28. ^J. S. Mishra (2004). Mahakumbh, the Greatest Show on Earth. Har-Anand Publications. p. 17. ISBN 978-81-241-0993-9. 
  29. ^ abJ. C. Rodda; Lucio Ubertini; Symposium on the Basis of Civilization--Water Science? (2004). The Basis of Civilization--water Science?. International Association of Hydrological Science. pp. 165–. ISBN 978-1-901502-57-2. 
  30. ^Vaishali Balajiwale (13 July 2015). "Project Trimbak, not Nashik, as the place for Kumbh: Shaiva akhadas". DNA. 
  31. ^"Kumbh Mela concludes at T. Narsipur". The Hindu. 7 February 2004. 
  32. ^ abMela Adhikari Kumbh Mela 2013. "Official Website of Kumbh Mela 2013 Allahabad Uttar Pradesh India". Retrieved 24 November 2015. 
  33. ^http://www.thehindu.com/todays-paper/tp-national/tp-otherstates/up-governor-launches-kumbh-2019-logo/article21617526.ece
  34. ^HaridwarThe Imperial Gazetteer of India, 1909, v. 13, p. 52.
  35. ^What Is Hinduism?: Modern Adventures into a Profound Global Faith. Himalayan Academy Publications. pp. 242–243. ISBN 978-1-934145-27-2. 
  36. ^"India's Hindu Kumbh Mela festival begins in Allahabad". BBC News. 
  37. ^"Ardha Kumbh – 2007: The Ganges River". Mela Administration. Retrieved 2012-01-05. 
  38. ^Kumbh Mela pictured from space – probably the largest human gathering in history BBC News, 26 January 2001.
  39. ^Kumbh Mela: the largest pilgrimage – Pictures: Kumbh Mela by Karoki LewisThe Times, 22 March 2008. Behind paywall.
  40. ^Kumbh Mela, New Scientist, 25 January 2001
  41. ^Sadhus astride elephants, horses at Maha Kumbh
  42. ^Nandita Sengupta (13 February 2010). "Naga sadhus steal the show at Kumbh", TNN
  43. ^McCarthy, Niall. "Chinese New Year: The World's Largest Human Migration Is About To Begin". Forbes. 
  44. ^Kumbh Mela: The Greatest Show on Earth on IMDb
  45. ^"Short Cut to Nirvana - A Documentary about the Kumbh Mela Spiritual Festival". Mela Films. 
  46. ^Kumbh Mela: Songs of the River on IMDb
  47. ^"Amrit:Nectar of Immortality". Retrieved 24 November 2015. 
  48. ^Kumbh Mela 2013: Living with Mahatiagi
  49. ^"Why twins no longer get separated at Kumbh Mela". rediff.com. 15 January 2010. 
  50. ^"MIT Kumbhathon". Kumbha Foundation. Retrieved 24 January 2018. 
  51. ^"India's Kumbh Mela Is Used as an Incubator for Smart City Startup Ideas". Wall Street Journal. Retrieved 24 January 2018. 
  52. ^"Massachusetts Institute of Technology joins the pilgrims at the Kumbh Mela in Nashik, India to test out technology for our over-crowded cities". BBC. 
  53. ^"From Waze for crowds to Uber for street food – MIT innovations at Kumbh Mela". The Guardian. 
  54. ^"Here's Why No One Went Missing at Kumbh Mela in Nashik This Year". The Better India. 2015-09-25. Retrieved 2018-01-24.
Haridwar Kumbh Mela by the English painter J. M. W. Turner. Steel engraving, 1850s.
Planetary positions during 2013 Kumbh Mela at Allahabad (Prayag)
Nashik Pilgrims gather for the Shahi Snan (royal bath) in Ramkund in Dakshin Ganga River, 1991.
Kumbh Mela at Prayag, 2001
A saint at Maha Kumbh 2013
Pictographic world map comparing the largest periodic human migration events [48]

Kumbh Mela, also called Kumbha Mela, in Hinduism, religious festival that is celebrated four times over the course of 12 years, the site of the observance rotating between four pilgrimage places on four sacred rivers—at Haridwar on the Ganges River, at Ujjain on the Shipra, at Nashik on the Godavari, and at Prayag (modern Allahabad) at the confluence of the Ganges, the Jamuna, and the mythical Sarasvati. Each site’s celebration is based on a distinct set of astrological positions of the Sun, the Moon, and Jupiter, the holiest time occurring at the exact moment when these positions are fully occupied. The Kumbh Mela at Prayag, in particular, attracts millions of pilgrims. In addition, a Great Kumbh Mela festival is held every 144 years at Prayag; the 2001 festival attracted some 60 million people.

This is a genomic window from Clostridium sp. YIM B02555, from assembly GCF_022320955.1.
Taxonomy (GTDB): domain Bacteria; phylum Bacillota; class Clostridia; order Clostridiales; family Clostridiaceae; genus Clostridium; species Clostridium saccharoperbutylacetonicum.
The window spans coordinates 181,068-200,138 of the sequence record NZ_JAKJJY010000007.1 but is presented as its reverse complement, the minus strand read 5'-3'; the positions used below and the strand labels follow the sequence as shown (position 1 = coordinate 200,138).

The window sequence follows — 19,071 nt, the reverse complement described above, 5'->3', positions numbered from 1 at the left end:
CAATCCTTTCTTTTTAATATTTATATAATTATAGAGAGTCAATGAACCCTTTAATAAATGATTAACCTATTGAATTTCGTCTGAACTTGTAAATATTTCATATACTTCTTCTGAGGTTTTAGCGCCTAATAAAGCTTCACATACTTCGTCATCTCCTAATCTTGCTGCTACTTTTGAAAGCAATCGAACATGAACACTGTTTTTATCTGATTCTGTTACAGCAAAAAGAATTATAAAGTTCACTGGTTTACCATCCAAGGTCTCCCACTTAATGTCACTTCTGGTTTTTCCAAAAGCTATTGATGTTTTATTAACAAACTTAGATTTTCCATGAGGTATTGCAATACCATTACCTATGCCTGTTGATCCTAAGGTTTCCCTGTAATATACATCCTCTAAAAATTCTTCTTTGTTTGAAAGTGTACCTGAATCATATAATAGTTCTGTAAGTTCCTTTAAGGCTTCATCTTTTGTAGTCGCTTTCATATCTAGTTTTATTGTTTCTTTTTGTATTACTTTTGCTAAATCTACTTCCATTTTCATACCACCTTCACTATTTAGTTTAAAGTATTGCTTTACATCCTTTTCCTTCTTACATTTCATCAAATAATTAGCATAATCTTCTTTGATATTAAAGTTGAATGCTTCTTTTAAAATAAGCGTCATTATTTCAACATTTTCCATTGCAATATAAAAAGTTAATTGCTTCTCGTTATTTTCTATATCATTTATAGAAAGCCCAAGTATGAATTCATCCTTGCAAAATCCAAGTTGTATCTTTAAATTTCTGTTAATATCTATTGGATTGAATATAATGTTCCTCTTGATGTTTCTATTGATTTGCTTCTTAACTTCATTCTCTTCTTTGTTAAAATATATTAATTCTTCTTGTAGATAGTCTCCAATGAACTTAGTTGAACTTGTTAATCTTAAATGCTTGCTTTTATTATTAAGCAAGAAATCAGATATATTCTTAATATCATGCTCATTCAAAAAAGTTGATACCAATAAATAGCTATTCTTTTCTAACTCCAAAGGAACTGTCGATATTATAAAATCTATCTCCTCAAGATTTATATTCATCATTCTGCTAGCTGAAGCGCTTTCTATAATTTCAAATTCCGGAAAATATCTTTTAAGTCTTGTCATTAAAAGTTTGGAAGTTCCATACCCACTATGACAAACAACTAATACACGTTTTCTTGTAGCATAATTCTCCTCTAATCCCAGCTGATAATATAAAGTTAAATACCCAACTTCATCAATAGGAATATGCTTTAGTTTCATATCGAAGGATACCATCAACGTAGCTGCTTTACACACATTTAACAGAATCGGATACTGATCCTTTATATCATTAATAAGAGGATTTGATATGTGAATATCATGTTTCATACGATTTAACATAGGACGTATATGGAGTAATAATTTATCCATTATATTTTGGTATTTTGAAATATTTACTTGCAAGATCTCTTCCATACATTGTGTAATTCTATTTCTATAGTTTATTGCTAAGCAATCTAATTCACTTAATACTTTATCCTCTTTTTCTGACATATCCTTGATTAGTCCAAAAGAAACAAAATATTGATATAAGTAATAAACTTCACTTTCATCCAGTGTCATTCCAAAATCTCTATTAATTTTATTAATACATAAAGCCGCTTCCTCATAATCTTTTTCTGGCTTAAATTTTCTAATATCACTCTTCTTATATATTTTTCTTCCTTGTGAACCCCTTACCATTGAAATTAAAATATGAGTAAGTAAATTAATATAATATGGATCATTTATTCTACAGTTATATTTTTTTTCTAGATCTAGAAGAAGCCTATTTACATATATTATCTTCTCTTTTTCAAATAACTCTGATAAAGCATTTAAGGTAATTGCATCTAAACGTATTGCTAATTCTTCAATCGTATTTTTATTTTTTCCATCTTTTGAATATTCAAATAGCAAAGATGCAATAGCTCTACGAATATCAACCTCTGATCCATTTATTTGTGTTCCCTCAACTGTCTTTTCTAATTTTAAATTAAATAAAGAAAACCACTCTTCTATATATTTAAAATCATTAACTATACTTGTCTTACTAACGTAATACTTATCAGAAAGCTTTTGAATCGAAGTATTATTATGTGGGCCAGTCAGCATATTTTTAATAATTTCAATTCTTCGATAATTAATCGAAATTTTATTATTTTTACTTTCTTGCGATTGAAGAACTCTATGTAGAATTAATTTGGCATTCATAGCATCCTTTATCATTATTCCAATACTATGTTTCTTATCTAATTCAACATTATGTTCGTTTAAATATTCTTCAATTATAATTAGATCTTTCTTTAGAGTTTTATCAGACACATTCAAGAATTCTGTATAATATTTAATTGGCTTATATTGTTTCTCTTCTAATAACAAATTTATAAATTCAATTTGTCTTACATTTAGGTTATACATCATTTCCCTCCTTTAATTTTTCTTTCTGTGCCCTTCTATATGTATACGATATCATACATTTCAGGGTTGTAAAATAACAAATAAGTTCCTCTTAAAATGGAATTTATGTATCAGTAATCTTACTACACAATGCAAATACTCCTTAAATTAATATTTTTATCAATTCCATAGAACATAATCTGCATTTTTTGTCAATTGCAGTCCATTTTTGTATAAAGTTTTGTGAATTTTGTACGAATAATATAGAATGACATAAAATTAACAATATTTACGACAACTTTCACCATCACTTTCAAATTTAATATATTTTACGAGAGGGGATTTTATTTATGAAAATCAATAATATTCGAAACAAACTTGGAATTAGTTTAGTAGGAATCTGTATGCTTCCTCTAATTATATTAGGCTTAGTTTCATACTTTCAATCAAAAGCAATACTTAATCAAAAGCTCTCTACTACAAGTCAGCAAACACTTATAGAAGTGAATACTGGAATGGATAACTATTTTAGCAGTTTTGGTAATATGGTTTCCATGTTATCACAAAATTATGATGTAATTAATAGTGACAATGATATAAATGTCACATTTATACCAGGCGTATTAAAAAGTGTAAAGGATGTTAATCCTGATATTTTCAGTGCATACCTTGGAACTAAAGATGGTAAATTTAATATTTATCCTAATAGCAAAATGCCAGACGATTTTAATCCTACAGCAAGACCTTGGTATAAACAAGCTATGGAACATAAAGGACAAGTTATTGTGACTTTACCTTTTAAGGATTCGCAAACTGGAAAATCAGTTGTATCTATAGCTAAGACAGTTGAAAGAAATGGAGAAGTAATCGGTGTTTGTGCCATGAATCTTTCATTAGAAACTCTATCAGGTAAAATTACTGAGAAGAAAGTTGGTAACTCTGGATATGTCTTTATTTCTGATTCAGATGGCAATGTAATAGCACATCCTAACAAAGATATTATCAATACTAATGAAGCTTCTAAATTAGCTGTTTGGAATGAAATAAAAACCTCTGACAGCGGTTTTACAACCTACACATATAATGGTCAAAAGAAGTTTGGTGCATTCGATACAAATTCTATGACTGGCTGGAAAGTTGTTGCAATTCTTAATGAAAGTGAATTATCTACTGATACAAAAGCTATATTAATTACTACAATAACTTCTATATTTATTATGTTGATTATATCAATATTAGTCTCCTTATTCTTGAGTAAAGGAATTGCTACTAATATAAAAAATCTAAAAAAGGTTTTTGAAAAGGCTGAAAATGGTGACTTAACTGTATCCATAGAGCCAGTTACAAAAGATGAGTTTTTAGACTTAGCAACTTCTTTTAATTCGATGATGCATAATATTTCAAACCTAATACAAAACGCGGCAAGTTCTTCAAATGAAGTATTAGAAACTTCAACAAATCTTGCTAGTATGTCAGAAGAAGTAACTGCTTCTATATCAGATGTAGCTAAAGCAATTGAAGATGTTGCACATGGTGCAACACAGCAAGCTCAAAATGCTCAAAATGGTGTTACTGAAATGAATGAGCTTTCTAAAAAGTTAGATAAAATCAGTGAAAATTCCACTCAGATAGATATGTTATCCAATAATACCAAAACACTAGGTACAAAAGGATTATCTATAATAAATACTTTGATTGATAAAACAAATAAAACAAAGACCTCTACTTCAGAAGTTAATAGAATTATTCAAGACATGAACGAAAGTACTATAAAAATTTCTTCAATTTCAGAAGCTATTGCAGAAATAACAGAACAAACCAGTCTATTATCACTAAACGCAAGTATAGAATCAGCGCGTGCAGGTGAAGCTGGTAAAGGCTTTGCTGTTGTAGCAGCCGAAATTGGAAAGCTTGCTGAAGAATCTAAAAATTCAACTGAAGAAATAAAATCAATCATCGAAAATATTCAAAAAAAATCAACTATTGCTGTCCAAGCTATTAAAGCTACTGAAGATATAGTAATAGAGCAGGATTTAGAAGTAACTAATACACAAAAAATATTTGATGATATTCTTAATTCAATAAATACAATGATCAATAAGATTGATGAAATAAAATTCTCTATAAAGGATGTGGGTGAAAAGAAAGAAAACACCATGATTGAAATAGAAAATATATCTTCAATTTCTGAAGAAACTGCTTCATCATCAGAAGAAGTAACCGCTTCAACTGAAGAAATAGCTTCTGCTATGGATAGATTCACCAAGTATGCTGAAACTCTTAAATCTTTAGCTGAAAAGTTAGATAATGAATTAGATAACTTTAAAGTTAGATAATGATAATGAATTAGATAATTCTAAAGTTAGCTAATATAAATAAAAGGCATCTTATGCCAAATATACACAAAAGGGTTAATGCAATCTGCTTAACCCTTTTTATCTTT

Attendees at the Kumbh Mela come from all sections of Hindu religious life, ranging from sadhus (holy men), who remain naked year-round or practice the most severe physical discipline, to hermits, who leave their isolation only for these pilgrimages, and even to silk-clad teachers using the latest technology. The religious organizations represented range from social welfare societies to political lobbyists. Vast crowds of disciples, friends, and spectators join the individual ascetics and organizations. The naga akhadas, militant ascetic orders whose members formerly made their livings as mercenary soldiers and traders, often claim the holiest spots at each Kumbh Mela’s most propitious moment. Although the Indian government now enforces an established bathing order, history records bloody disputes between groups vying for precedence.

Tradition ascribes the Kumbh Mela’s origin to the 8th-century philosopher Shankara, who instituted regular gatherings of learned ascetics for discussion and debate. The founding myth of the Kumbh Mela—attributed to the Puranas (collections of myth and legend)—recounts how the gods and demons fought over the pot (kumbha) of amrita, the elixir of immortality produced by their joint churning of the milky ocean. During the struggle, drops of the elixir fell on the Kumbh Mela’s four earthly sites, and the rivers are believed to turn back into that primordial nectar at the climactic moment of each, giving pilgrims the chance to bathe in the essence of purity, auspiciousness, and immortality. The term Kumbh comes from this mythic pot of elixir, but it is also the Hindi name for Aquarius, the sign of the zodiac in which Jupiter resides during the Haridwar Mela.